The first step in minimizing stray capacitances is to reduce the stray vibrations themselves. All loose wires should be rigidly held in place, with care being taken not to add unnecessary capacitance to the circuit (for instance, gluing wires to a surface can add a huge capacitance, making the RC time constant so large that the system is essentially unusable). In addition, the wire that connects the moving parts to the rigid head, should be made short, with minimal excess length. It should also be very thin, and kept far from any stationary objects to reduce the capacitance to those objects. By making it short, the number of resonant modes and frequencies is reduced; by making it thin, the resonant frequencies can be raised above the range in which the probe will operate.

Even in a well-designed head, vibrations will exist and introduce stray capacitances. Therefore, we have developed a technique which can reduce the effect of the vibrations even further. First, the false signal due to stray capacitance is measured by withdrawing the sample far from the probe so that the true KP signal is negligible. With stray capacitances present, there will still be a “signal”. The amplitude of this signal is measured as a function of frequency over the range of frequencies available – in this case from 50 to 500 Hz. The minima in this spectrum show the frequencies at which the stray capacitances contribute the least. By taking data at these non-resonant frequencies, the effects of stray capacitance on the measured CPD can be reduced even further.

Figure 3

Figure 3 shows a graph of the stray signal amplitude for two different heads, as a function of the probe oscillation frequency, at constant probe driving voltage. For a constant driving voltage, the amplitude of oscillation of the probe will vary with frequency. In particular, at the resonant frequency, the amplitude will be large.

The line labeled Unoptimized Probe shows the signal for a head containing several loose wires, capable of vibrating relative to a grounded metal object. The line labeled Optimized Probe shows the stray capacitance signal for the same head after optimization. Two important features are apparent.

  • For the first probe, the average signal level is significantly higher than the second.
  • Secondly, the optimized head still shows a large peak in amplitude near the resonance of the probe. We believe this is due to the very large (>2mm) amplitude of vibration of the probe at this frequency.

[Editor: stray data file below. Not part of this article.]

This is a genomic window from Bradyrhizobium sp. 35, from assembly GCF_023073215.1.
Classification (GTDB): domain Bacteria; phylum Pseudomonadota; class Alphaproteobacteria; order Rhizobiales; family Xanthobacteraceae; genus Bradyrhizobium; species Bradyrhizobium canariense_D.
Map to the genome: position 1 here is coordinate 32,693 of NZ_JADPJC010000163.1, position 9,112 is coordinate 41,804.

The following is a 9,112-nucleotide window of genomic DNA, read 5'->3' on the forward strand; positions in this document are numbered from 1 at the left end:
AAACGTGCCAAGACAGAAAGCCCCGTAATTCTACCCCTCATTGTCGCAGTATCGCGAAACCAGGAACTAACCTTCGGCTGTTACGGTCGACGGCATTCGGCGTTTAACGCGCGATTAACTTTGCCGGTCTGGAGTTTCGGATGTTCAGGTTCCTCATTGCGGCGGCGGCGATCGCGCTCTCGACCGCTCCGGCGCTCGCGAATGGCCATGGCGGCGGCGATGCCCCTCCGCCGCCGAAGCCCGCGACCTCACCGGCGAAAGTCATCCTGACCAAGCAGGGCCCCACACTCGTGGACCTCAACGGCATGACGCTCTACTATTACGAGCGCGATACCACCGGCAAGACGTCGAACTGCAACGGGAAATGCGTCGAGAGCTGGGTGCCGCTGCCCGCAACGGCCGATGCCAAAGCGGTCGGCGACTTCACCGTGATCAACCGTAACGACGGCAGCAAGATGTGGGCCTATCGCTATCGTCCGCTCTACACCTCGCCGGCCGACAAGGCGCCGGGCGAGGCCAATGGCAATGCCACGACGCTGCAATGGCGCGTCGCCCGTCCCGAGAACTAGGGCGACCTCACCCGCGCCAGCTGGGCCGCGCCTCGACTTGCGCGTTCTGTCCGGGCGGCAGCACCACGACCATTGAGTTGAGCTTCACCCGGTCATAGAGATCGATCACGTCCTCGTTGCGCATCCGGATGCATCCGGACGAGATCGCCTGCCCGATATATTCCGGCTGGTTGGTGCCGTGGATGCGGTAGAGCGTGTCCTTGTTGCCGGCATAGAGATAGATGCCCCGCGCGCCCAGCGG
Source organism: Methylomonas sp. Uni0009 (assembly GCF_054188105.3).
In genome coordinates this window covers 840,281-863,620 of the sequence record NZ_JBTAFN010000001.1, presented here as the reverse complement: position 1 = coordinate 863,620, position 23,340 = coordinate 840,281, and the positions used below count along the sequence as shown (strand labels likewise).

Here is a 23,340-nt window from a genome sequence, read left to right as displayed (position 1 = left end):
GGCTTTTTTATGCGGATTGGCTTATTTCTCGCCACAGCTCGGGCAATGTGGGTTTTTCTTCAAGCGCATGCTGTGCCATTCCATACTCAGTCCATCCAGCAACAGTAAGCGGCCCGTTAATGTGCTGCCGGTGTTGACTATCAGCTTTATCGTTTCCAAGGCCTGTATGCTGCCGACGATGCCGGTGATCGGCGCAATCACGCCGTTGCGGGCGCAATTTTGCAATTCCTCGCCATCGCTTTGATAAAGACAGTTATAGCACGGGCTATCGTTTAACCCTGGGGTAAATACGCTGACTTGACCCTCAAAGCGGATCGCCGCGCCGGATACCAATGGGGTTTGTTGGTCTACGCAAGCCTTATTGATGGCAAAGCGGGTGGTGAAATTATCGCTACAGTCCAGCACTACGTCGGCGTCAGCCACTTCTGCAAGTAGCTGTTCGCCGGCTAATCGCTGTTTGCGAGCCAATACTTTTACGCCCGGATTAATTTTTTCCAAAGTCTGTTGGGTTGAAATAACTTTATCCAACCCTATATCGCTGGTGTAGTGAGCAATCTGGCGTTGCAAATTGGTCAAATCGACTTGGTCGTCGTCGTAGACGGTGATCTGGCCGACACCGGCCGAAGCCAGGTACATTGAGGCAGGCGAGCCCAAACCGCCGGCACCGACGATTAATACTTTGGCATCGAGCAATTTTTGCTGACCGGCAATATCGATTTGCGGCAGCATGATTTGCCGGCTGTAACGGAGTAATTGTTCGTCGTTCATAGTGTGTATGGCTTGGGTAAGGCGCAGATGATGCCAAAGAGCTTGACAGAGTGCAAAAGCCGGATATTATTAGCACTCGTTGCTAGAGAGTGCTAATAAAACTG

The effect of the stray capacitance signal is to introduce an error into the measured CPD:

Equation 1

where h is the mean spacing between probe and sample and κ is a constant dependent on the amplitudes of oscillation, the relative “square areas” of the probe and vibrating wire, and the mean spacing of the vibrating wire from the nearby surface. This curve is also displayed in Figure 3. In this fit there are two free fit variables, κ and Φ Stray. For the line shown in Figure 3, κ = 0.005 and Φ Stray= -0.615).


The dependence of the measured contact potential difference (CPD) on the mean spacing between the probe and sample represents a major source of systematic error in the Kelvin Probe technique. This error is essentially unpredictable and may be as large as hundreds of millivolts. As a result, any measurements made which do not explicitly account for these errors may contain errors of this magnitude.

There are two main sources of this dependence: the dependence of the feedback amplifier gain on the capacitance of the probe/sample gap for lock-in techniques; and the effects of stray capacitances (micro phonics) on the measured CPD.

We show how the use of an “off-null” technique eliminates the former, while careful head design and selection of probe oscillation frequency can eliminate the latter. As a result, we obtain CPD measurements that are independent to within a few millivolts, of the mean spacing over a typical experimental range of 250 microns.


1. Rossi, F. Contact potential measurement: Spacing dependence errors. Rev Sci Instrum 63 (9), 4174-4181 (1992).

2. Baikie, I. D. et al, Analysis of stray capacitance in the Kelvin method. Rev Sci Instrum 62 (3), 725-735 (1991)